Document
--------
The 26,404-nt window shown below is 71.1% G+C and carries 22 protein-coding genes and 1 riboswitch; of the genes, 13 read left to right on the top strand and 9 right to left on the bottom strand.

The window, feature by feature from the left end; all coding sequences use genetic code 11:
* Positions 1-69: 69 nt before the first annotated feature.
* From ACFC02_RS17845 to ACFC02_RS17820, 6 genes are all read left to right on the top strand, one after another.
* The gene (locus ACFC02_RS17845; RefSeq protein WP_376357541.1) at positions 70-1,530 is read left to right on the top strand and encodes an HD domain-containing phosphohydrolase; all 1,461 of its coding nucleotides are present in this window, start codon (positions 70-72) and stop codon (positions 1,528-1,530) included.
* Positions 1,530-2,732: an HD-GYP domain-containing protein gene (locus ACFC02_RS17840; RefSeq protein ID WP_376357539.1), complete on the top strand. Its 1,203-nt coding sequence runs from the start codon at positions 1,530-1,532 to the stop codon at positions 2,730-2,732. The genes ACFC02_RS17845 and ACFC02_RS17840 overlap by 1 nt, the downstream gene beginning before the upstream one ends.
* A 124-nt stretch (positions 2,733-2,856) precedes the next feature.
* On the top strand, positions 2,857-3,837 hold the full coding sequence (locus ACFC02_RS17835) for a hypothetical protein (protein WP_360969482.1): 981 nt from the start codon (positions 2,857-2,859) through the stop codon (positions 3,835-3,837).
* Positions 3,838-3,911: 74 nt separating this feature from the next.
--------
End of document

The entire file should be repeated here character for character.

The 26,404-nt window shown below is 71.1% G+C and carries 22 protein-coding genes and 1 riboswitch; of the genes, 13 read left to right on the top strand and 9 right to left on the bottom strand.

The window, feature by feature from the left end; all coding sequences use genetic code 11:
* Positions 1-69: 69 nt before the first annotated feature.
* From ACFC02_RS17845 to ACFC02_RS17820, 6 genes are all read left to right on the top strand, one after another.
* The gene (locus ACFC02_RS17845; RefSeq protein WP_376357541.1) at positions 70-1,530 is read left to right on the top strand and encodes an HD domain-containing phosphohydrolase; all 1,461 of its coding nucleotides are present in this window, start codon (positions 70-72) and stop codon (positions 1,528-1,530) included.
* Positions 1,530-2,732: an HD-GYP domain-containing protein gene (locus ACFC02_RS17840; RefSeq protein ID WP_376357539.1), complete on the top strand. Its 1,203-nt coding sequence runs from the start codon at positions 1,530-1,532 to the stop codon at positions 2,730-2,732. The genes ACFC02_RS17845 and ACFC02_RS17840 overlap by 1 nt, the downstream gene beginning before the upstream one ends.
* A 124-nt stretch (positions 2,733-2,856) precedes the next feature.
* On the top strand, positions 2,857-3,837 hold the full coding sequence (locus ACFC02_RS17835) for a hypothetical protein (protein WP_360969482.1): 981 nt from the start codon (positions 2,857-2,859) through the stop codon (positions 3,835-3,837).
* Positions 3,838-3,911: 74 nt separating this feature from the next.